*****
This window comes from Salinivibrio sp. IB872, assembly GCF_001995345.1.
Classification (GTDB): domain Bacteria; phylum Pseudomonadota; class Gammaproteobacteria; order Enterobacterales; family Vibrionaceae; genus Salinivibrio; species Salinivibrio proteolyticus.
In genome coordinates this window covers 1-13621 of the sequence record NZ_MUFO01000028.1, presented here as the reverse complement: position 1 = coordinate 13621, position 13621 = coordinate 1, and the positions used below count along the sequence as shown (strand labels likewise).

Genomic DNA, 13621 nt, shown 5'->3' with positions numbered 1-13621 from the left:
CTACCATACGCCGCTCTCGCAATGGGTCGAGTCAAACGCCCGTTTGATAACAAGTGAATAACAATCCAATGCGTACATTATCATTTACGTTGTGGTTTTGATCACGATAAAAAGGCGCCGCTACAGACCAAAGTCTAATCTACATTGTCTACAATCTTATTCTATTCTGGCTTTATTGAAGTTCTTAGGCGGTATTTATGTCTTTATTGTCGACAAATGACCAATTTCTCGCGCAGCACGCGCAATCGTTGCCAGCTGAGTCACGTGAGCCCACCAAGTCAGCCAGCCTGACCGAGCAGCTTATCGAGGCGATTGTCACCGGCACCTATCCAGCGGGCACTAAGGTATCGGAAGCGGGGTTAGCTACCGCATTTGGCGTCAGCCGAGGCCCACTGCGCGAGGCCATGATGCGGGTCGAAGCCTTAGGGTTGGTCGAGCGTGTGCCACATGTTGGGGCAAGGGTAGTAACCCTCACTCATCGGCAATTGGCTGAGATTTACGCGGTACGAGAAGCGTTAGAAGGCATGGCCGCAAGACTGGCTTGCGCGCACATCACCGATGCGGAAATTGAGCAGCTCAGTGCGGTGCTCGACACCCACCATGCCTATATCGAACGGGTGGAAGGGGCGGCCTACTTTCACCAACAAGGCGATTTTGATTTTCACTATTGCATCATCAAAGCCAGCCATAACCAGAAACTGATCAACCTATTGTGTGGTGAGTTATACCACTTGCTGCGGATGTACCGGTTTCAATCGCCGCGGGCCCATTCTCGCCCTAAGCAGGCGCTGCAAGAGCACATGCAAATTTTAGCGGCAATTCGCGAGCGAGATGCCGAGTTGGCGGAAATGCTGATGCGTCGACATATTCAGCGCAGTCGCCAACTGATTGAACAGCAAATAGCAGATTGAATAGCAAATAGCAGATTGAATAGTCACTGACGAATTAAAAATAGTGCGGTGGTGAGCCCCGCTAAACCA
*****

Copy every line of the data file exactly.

This window comes from Salinivibrio sp. IB872, assembly GCF_001995345.1.
Classification (GTDB): domain Bacteria; phylum Pseudomonadota; class Gammaproteobacteria; order Enterobacterales; family Vibrionaceae; genus Salinivibrio; species Salinivibrio proteolyticus.
In genome coordinates this window covers 1-13621 of the sequence record NZ_MUFO01000028.1, presented here as the reverse complement: position 1 = coordinate 13621, position 13621 = coordinate 1, and the positions used below count along the sequence as shown (strand labels likewise).

Genomic DNA, 13621 nt, shown 5'->3' with positions numbered 1-13621 from the left:
CTACCATACGCCGCTCTCGCAATGGGTCGAGTCAAACGCCCGTTTGATAACAAGTGAATAACAATCCAATGCGTACATTATCATTTACGTTGTGGTTTTGATCACGATAAAAAGGCGCCGCTACAGACCAAAGTCTAATCTACATTGTCTACAATCTTATTCTATTCTGGCTTTATTGAAGTTCTTAGGCGGTATTTATGTCTTTATTGTCGACAAATGACCAATTTCTCGCGCAGCACGCGCAATCGTTGCCAGCTGAGTCACGTGAGCCCACCAAGTCAGCCAGCCTGACCGAGCAGCTTATCGAGGCGATTGTCACCGGCACCTATCCAGCGGGCACTAAGGTATCGGAAGCGGGGTTAGCTACCGCATTTGGCGTCAGCCGAGGCCCACTGCGCGAGGCCATGATGCGGGTCGAAGCCTTAGGGTTGGTCGAGCGTGTGCCACATGTTGGGGCAAGGGTAGTAACCCTCACTCATCGGCAATTGGCTGAGATTTACGCGGTACGAGAAGCGTTAGAAGGCATGGCCGCAAGACTGGCTTGCGCGCACATCACCGATGCGGAAATTGAGCAGCTCAGTGCGGTGCTCGACACCCACCATGCCTATATCGAACGGGTGGAAGGGGCGGCCTACTTTCACCAACAAGGCGATTTTGATTTTCACTATTGCATCATCAAAGCCAGCCATAACCAGAAACTGATCAACCTATTGTGTGGTGAGTTATACCACTTGCTGCGGATGTACCGGTTTCAATCGCCGCGGGCCCATTCTCGCCCTAAGCAGGCGCTGCAAGAGCACATGCAAATTTTAGCGGCAATTCGCGAGCGAGATGCCGAGTTGGCGGAAATGCTGATGCGTCGACATATTCAGCGCAGTCGCCAACTGATTGAACAGCAAATAGCAGATTGAATAGCAAATAGCAGATTGAATAGTCACTGACGAATTAAAAATAGTGCGGTGGTGAGCCCCGCTAAACCA